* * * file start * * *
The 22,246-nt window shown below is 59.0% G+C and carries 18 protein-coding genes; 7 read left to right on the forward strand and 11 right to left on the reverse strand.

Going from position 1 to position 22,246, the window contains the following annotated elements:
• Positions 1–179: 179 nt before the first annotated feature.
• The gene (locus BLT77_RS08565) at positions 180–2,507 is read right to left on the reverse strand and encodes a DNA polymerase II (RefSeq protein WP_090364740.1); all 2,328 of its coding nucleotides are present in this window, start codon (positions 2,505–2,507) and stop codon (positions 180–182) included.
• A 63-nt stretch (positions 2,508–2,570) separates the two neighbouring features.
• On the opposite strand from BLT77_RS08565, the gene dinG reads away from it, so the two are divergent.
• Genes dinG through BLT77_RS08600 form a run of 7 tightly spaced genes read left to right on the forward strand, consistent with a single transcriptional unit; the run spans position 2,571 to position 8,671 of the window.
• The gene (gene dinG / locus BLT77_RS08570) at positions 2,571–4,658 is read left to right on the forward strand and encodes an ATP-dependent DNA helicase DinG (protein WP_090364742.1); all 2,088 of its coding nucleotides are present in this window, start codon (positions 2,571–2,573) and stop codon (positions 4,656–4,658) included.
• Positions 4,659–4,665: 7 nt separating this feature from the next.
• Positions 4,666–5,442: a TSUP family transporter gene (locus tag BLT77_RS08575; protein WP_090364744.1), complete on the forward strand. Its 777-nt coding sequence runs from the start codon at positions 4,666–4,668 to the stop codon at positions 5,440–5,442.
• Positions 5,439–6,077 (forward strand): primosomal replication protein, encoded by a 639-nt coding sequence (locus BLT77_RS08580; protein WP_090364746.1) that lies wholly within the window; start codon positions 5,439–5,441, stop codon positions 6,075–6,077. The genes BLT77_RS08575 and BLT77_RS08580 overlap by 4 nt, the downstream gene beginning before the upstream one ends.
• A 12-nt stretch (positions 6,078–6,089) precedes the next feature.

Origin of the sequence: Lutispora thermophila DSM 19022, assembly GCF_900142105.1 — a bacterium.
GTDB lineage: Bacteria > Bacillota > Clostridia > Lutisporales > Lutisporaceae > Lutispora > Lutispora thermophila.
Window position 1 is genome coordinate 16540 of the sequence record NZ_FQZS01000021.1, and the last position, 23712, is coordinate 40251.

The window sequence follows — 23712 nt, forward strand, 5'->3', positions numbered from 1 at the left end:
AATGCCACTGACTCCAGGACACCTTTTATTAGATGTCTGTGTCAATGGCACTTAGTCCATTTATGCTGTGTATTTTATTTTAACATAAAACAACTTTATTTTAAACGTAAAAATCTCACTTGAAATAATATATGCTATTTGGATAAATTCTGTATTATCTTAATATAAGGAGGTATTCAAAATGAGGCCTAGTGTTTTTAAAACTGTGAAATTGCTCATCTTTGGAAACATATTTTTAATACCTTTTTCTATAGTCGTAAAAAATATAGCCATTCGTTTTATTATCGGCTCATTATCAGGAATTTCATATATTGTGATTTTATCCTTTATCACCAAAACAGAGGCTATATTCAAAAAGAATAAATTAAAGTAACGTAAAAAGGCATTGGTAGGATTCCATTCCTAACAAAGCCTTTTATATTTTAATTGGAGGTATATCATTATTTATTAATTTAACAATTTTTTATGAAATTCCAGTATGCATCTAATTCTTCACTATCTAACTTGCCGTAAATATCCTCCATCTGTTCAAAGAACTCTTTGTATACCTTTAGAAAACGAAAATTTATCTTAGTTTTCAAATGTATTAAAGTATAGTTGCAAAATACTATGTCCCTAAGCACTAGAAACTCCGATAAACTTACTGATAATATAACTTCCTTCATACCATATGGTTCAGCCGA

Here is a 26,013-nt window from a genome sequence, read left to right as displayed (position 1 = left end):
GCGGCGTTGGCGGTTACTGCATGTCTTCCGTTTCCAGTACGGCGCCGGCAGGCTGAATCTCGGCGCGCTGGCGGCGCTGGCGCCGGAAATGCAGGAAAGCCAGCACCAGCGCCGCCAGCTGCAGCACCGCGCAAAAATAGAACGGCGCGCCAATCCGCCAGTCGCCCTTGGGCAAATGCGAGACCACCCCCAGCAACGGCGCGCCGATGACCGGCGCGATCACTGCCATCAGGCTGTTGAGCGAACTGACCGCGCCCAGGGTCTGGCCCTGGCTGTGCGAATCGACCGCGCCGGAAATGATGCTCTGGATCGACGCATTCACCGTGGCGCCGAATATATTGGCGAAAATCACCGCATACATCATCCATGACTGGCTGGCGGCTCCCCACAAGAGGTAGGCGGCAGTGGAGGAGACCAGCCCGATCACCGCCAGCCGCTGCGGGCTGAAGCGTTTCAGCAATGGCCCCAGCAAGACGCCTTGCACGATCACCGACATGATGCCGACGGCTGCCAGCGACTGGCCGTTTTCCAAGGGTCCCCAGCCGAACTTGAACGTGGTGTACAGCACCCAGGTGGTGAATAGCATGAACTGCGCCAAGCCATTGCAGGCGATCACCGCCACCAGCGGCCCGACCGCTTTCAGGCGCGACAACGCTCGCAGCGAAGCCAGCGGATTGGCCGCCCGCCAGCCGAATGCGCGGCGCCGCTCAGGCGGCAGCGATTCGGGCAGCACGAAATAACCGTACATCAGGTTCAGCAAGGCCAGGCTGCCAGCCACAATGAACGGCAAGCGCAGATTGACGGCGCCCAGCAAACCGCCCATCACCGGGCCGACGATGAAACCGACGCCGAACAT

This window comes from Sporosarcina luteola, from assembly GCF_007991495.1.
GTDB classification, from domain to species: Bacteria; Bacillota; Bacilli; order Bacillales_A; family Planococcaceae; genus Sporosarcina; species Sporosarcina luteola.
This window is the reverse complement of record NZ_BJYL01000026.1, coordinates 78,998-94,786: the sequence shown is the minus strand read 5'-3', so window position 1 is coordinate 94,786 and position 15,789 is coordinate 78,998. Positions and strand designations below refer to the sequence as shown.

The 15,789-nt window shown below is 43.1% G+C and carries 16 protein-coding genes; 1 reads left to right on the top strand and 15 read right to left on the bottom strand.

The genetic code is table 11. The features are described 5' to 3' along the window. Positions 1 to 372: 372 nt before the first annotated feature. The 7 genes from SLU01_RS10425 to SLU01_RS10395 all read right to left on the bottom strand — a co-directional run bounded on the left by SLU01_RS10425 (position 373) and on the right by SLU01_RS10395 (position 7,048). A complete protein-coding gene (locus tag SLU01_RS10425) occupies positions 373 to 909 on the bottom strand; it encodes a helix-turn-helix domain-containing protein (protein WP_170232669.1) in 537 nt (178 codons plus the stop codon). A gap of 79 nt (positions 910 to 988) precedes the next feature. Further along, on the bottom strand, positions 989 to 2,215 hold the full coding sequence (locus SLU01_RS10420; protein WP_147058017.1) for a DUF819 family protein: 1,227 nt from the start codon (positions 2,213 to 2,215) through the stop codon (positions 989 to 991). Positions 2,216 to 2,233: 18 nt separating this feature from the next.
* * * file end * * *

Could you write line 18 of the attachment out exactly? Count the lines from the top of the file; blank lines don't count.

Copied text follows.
Here is a 26,013-nt window from a genome sequence, read left to right as displayed (position 1 = left end):